Chinese people are enjoying the week-long holiday ushering in an auspicious Year of the Mouse, as the government races to repair electricity grids and deliver food, blankets and other supplies to areas hit by the worst snowstorms in more than 50 years.
Weather forecasters say new downfalls are to hit the south next week.
Electricians inspect power transformers in Guiyang, Southwest China's Guizhou Province, during the Lunar New Year holiday on February 8, 2008. China raced to repair electricity grids and deliver food, blankets to areas hit by the worst snowstorms in 50 years as new downfalls are forecast to hit the south early next week.
Stranded train passengers have been cleared from stations and food prices are falling after the government released supplies from reserves, according to a statement yesterday on the Web site of the State Council. Electricity was restored to 164 of 169 snow-affected counties.
The biggest snowfalls in China since 1954 clogged road, rail and air routes as millions of migrant workers made the annual journey home for the Chinese New Year holiday. Figures from the disaster relief and emergency command center show domestic insurers have paid out 917 million yuan (US$128 million) in snow-related claims.
The unexpected spate of extreme weather, which brought widespread chaos, revealed the weak points of China's fast-growing economy.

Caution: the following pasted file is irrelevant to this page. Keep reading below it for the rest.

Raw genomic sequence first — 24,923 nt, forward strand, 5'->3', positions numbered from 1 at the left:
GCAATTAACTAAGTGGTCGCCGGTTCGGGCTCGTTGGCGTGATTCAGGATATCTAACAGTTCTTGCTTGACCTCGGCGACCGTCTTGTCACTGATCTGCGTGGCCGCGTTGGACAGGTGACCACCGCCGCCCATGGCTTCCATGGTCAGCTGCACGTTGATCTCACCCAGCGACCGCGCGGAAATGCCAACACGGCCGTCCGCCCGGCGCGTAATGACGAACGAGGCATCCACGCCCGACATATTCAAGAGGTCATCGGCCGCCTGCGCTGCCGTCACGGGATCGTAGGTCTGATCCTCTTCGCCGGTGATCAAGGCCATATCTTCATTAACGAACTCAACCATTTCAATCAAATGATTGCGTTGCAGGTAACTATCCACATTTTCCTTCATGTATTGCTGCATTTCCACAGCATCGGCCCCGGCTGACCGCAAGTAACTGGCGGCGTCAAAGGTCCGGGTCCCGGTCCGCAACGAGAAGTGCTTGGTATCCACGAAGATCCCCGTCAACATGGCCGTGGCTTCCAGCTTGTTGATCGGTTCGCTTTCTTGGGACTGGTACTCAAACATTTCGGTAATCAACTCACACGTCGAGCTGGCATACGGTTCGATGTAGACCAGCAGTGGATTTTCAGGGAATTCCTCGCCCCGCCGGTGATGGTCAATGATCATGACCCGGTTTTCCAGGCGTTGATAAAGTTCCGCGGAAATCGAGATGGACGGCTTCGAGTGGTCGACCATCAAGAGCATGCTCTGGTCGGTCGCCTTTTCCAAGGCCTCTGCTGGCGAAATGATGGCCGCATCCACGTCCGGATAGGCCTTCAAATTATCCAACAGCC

The economy has boomed since it launched an opening-up policy in 1978, but the gap between limited resources and increasing demand has remained unsolved, experts said, citing the examples of the Spring Festival transportation period and coal and electricity shortages triggered by the weather problems.
The China Meteorological Administration warned Thursday in a statement that snows and freezing rain may hit southern China again early next week, including Guizhou Province and Guangxi Zhuang Autonomous Region. It would cause more delays as workers return to their jobs.
An estimated 200 million migrant workers headed home for Lunar New Year, celebrated on February 7, and will soon begin to travel back to their workplaces.
Warmer weather allowed the bureau to lift its severe weather alert two days ago, but it said the improved weather will cause snow to melt and may bring landslides in mountainous areas.
More than three weeks of snowstorms killed at least 80 people and caused direct economic losses of about 80 billion yuan, according to the Red Cross Society of China.
Food prices in China continued to fall, after the cost of vegetables in 36 cities rose more than 30 percent between Jan. 25 and Jan. 30 because of the transport problems.
The average wholesale price of vegetables in large and medium-sized cities in China declined 1.5 percent on Feb. 5 from a day earlier, while the average wholesale price of pork fell 0.6 percent, the State Council said on its Web site yesterday.
Among Chinese mobile phone users, many recalled the three weeks of severe weather in their New Year text messages, stressing the significance of family, friendship, the leadership and the spirit of determination and unity among people in coping with the natural disaster.
"We have tamed the disaster with strong determination. Let's now brace for the grand Olympic event," Ren Libo, a native of Guizhou, said before getting off his homebound train on Wednesday night.
(Xinhua News Agency February 9, 2008)